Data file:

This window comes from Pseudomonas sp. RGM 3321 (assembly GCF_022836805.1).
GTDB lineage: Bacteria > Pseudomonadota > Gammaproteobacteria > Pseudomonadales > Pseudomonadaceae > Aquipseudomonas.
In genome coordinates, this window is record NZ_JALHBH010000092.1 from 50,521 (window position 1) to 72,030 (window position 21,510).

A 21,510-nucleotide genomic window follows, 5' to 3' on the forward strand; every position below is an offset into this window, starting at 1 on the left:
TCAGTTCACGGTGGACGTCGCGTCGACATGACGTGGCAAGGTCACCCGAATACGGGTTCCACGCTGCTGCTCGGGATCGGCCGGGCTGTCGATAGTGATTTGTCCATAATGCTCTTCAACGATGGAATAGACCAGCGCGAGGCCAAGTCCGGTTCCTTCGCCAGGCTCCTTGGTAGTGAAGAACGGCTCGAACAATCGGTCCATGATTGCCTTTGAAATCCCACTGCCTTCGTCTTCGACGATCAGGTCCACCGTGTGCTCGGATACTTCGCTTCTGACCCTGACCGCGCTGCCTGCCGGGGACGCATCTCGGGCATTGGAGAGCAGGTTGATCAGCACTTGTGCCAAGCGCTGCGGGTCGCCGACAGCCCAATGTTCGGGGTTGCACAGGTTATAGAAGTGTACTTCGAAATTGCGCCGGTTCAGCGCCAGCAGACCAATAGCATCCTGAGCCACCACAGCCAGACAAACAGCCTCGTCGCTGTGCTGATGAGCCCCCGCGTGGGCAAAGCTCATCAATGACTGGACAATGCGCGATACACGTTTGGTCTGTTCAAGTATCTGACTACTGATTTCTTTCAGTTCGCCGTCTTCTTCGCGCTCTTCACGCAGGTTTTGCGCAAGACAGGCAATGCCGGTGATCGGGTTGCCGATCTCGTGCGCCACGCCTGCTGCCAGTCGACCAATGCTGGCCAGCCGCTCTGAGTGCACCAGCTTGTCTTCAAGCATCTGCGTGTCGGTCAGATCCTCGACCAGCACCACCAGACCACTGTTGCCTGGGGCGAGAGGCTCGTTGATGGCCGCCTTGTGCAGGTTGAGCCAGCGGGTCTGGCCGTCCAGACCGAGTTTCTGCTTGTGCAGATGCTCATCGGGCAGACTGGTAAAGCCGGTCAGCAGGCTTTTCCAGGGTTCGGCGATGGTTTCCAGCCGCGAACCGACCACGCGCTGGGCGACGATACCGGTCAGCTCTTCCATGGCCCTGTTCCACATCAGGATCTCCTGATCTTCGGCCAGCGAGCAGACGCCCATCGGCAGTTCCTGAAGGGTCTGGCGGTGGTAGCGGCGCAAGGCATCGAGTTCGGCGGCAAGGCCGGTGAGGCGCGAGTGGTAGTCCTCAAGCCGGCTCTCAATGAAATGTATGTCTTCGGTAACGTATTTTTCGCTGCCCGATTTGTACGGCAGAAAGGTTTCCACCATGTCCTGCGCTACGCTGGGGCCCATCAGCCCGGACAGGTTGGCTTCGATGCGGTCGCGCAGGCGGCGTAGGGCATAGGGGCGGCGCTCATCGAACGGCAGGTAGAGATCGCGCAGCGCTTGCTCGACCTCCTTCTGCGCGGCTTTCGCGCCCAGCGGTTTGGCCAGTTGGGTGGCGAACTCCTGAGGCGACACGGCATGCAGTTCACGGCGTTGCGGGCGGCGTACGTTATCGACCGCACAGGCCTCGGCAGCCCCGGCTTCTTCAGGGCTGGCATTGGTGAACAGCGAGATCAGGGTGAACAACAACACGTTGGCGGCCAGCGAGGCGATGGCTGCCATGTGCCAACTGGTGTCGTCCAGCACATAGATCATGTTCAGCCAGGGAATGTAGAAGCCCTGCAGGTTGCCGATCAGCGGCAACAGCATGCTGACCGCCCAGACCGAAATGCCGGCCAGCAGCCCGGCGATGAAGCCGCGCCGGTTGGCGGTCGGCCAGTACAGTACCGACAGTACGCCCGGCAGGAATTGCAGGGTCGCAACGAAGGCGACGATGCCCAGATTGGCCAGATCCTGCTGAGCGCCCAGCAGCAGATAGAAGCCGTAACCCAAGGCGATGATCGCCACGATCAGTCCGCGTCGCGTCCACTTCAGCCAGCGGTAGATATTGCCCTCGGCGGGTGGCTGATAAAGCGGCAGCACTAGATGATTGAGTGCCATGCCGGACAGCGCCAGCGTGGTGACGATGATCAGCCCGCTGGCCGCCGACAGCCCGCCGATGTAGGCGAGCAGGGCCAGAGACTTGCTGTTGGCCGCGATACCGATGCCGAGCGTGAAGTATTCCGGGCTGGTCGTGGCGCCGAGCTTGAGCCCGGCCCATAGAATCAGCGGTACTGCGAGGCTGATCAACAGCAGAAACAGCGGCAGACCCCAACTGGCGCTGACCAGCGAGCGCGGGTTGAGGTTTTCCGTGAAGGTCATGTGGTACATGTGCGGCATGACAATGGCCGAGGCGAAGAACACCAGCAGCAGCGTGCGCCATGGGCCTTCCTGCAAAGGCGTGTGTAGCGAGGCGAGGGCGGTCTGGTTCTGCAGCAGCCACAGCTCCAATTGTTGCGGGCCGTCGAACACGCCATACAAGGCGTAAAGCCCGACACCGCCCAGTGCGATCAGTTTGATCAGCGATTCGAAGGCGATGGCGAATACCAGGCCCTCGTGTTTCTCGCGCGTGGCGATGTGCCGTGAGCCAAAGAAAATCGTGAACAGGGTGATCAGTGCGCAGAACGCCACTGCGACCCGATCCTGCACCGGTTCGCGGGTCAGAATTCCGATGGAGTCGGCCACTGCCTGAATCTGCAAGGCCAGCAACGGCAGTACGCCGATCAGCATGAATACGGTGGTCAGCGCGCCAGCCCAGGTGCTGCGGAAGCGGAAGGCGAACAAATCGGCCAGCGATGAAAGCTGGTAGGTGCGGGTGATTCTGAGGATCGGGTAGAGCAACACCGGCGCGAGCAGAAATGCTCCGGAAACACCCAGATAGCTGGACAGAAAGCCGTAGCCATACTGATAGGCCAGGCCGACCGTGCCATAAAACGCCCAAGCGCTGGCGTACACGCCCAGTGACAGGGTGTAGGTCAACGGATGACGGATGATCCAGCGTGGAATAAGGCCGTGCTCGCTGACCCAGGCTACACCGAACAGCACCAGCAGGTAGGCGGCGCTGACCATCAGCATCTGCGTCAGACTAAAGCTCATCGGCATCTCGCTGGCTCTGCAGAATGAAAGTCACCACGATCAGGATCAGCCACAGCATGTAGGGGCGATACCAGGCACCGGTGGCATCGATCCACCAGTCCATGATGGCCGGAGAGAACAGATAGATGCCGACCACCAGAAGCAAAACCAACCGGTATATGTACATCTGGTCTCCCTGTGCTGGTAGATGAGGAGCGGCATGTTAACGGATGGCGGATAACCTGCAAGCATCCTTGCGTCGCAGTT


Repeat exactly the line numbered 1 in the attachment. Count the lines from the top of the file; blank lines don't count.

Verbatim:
This window comes from Pseudomonas sp. RGM 3321 (assembly GCF_022836805.1).